Frequently an HVAC design for a new building hastily employs an energy recovery ventilator as a “silver bullet” for trimming energy waste, when it is not a good investment. The examples and graph illustrate how the wrong application, the wrong control, or the wrong equipment can conspire to make an ERV a bad investment-or more costly than not having one at all. Note in the graph that heat savings relative to increased fan costs can be “all over the map” depending on the situation.
1. Idle equipment does not recover its investment: An air handling unit (AHU) installed in an office building would ventilate only about 28% of the time. In a hospital, it would ventilate around-the-clock all year. In a school, ventilation is curtailed during the summer. For a given system, the capital cost might be the same in each case. Which scenario do you think would pay back most quickly?
2. Usually, it is advantageous to control ventilation based on occupancy OR recover heat from exhaust air-but not both: Controls that reduce ventilation in unoccupied or lightly occupied spaces would starve the exhaust volume and its potential for tempering fresh air.
3. Capture scattered zone exhaust: Heat recovery is easiest to implement where exhaust/relief are ducted together–preferably near the AHU to facilitate interaction with the incoming airstream (sensible heat can be piped via a “run-around loop”).
4. Buildings with lots of heat from lights and equipment will economize even when it’s cold outside, and will bypass the ERV: See #1.
5. In existing buildings you usually can’t benefit from reducing your system’s heating/cooling capacity: In a new building, however, you may be able to fund an ERV by installing smaller heating and cooling equipment.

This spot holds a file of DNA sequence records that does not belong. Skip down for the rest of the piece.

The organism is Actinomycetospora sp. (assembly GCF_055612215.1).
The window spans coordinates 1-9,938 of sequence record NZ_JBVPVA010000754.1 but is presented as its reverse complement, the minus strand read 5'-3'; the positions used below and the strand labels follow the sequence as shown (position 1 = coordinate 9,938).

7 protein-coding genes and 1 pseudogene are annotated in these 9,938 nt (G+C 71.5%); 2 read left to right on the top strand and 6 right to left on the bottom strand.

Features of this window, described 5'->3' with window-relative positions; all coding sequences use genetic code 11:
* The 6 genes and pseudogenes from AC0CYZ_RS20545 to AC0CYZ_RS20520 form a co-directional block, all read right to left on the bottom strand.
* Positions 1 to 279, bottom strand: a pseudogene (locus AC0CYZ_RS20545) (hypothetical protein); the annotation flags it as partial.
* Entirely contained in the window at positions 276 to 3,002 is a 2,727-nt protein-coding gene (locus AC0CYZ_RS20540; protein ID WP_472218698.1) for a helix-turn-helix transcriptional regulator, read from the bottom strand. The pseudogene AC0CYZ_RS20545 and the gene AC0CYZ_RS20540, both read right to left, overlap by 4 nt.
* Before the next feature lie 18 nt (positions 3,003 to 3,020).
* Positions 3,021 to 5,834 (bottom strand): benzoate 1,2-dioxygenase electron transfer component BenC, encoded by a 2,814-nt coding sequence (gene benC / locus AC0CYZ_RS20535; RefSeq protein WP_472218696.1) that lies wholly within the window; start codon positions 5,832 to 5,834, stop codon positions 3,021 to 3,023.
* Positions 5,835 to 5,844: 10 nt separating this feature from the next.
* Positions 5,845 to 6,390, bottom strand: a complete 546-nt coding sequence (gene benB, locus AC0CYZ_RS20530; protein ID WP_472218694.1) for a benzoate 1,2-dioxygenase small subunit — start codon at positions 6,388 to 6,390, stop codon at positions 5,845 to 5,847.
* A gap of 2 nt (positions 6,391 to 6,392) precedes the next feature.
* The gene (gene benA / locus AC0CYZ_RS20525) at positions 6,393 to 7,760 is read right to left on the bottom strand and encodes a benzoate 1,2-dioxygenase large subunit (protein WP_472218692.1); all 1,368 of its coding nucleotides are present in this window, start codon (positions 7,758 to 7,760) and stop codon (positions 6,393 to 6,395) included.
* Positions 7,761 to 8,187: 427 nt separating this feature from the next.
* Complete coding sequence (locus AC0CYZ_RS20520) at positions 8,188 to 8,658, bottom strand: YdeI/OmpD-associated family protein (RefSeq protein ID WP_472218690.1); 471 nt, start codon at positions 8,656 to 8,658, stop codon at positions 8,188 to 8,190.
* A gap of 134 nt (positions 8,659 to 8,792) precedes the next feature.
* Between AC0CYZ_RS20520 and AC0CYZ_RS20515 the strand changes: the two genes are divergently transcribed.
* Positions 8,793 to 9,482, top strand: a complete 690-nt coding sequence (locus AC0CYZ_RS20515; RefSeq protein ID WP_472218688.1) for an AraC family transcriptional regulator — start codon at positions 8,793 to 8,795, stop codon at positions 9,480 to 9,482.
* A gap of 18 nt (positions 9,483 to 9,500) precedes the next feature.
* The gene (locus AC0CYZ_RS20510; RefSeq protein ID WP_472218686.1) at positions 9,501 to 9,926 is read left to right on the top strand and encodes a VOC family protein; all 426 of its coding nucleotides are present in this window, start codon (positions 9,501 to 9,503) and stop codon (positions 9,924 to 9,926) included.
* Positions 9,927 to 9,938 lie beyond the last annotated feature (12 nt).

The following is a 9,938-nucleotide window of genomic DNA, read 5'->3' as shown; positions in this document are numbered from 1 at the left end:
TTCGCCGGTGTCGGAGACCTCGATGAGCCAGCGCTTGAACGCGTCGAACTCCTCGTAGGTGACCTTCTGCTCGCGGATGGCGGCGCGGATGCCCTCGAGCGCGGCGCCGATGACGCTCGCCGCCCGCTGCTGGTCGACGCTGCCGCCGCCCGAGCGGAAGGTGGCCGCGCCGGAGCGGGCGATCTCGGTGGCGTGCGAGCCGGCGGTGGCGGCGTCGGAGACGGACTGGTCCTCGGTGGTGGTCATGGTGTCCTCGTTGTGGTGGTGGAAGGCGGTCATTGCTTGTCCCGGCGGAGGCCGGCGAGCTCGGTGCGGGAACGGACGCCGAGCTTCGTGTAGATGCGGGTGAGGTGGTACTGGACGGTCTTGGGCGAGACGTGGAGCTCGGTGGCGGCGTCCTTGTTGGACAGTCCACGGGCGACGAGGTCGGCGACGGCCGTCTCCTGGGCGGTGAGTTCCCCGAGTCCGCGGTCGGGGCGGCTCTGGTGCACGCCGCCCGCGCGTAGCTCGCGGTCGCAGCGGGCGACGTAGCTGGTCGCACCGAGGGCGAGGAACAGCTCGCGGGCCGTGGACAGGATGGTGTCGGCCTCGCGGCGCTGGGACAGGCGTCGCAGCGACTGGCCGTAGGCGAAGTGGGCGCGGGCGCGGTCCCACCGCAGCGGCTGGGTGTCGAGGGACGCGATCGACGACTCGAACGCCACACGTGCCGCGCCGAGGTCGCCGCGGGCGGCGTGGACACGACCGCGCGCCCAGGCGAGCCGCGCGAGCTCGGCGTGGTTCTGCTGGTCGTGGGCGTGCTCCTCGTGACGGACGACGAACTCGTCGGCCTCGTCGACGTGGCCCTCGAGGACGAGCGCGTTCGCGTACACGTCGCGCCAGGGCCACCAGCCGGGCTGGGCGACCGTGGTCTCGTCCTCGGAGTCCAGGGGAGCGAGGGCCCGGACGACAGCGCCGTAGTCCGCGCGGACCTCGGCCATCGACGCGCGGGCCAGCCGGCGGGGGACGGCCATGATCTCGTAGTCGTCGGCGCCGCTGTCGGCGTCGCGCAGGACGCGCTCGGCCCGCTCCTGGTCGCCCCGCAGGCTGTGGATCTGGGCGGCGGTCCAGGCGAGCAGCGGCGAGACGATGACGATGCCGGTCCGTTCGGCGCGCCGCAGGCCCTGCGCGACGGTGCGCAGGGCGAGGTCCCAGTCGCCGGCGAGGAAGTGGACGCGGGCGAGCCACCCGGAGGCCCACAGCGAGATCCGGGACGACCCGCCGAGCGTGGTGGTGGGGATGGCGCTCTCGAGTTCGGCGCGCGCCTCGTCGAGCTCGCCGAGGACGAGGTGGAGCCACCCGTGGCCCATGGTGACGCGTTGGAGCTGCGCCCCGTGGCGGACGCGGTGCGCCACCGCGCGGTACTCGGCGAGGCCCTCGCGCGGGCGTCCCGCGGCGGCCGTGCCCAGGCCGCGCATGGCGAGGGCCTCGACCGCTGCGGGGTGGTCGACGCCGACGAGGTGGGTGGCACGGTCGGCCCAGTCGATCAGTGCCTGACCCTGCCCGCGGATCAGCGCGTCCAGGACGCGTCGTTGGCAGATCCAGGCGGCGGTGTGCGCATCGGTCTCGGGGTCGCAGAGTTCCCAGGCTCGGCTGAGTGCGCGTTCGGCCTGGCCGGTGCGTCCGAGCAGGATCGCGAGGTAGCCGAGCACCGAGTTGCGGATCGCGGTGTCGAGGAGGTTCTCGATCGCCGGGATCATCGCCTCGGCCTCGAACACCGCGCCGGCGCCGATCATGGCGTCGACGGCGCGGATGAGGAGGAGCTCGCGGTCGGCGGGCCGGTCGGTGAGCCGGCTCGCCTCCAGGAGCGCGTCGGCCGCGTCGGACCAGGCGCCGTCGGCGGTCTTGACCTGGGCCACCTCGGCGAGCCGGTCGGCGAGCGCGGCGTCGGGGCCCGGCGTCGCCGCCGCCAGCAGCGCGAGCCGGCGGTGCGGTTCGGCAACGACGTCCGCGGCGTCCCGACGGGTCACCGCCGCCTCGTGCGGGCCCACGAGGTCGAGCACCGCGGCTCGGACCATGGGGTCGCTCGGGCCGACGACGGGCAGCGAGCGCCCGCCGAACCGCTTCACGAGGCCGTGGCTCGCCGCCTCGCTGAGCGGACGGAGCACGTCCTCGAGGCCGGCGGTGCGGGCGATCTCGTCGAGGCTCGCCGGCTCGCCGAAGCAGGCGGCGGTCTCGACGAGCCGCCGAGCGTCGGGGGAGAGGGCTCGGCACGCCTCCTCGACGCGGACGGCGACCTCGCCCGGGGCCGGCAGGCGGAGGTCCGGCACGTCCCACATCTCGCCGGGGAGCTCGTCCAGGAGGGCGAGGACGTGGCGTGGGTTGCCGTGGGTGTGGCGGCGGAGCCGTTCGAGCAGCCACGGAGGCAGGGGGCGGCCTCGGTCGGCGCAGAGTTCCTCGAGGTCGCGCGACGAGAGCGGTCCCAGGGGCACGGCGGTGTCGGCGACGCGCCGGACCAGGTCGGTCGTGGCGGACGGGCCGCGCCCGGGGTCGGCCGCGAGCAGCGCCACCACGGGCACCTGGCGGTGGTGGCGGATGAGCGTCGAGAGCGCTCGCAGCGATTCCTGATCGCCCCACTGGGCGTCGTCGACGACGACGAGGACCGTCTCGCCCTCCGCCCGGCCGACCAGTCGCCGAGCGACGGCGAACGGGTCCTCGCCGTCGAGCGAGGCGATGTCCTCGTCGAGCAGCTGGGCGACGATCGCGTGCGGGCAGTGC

6. Control the ERV to minimize excessive fan operating costs: Minimize fan power cost by turning off ERV fans or bypassing the ERV when heat recovery is not needed. The unit’s capacity should be controlled so that incoming air is not overheated.
7. In geographic regions where temperatures vary little from interior comfort conditions (e.g. the Northwest), there will be few demands for the ERV’s services. See #1.
8. Where exhaust air may not contaminate fresh air (hospital) or exhaust air is contaminated by dust or grease (kitchen) heat recovery options may be limited or restricted.
The increased fan energy consumption in this application is always significant and in some scenarios it is excessive, relative to savings. A clinic is essentially an office building for healthcare. As such, it does not require a lot of ventilation. Given this small ventilation requirement in a cold climate, the unit will bring in extra outdoor air much of the year for free cooling. Every hour of free cooling is a wasted hour for heat recovery per #4.
If you are gunning for LEED certification with all the design bells and whistles, be sure to verify with the energy modeler that any energy recovery is making a substantial positive impact–or save a bunch of money for construction.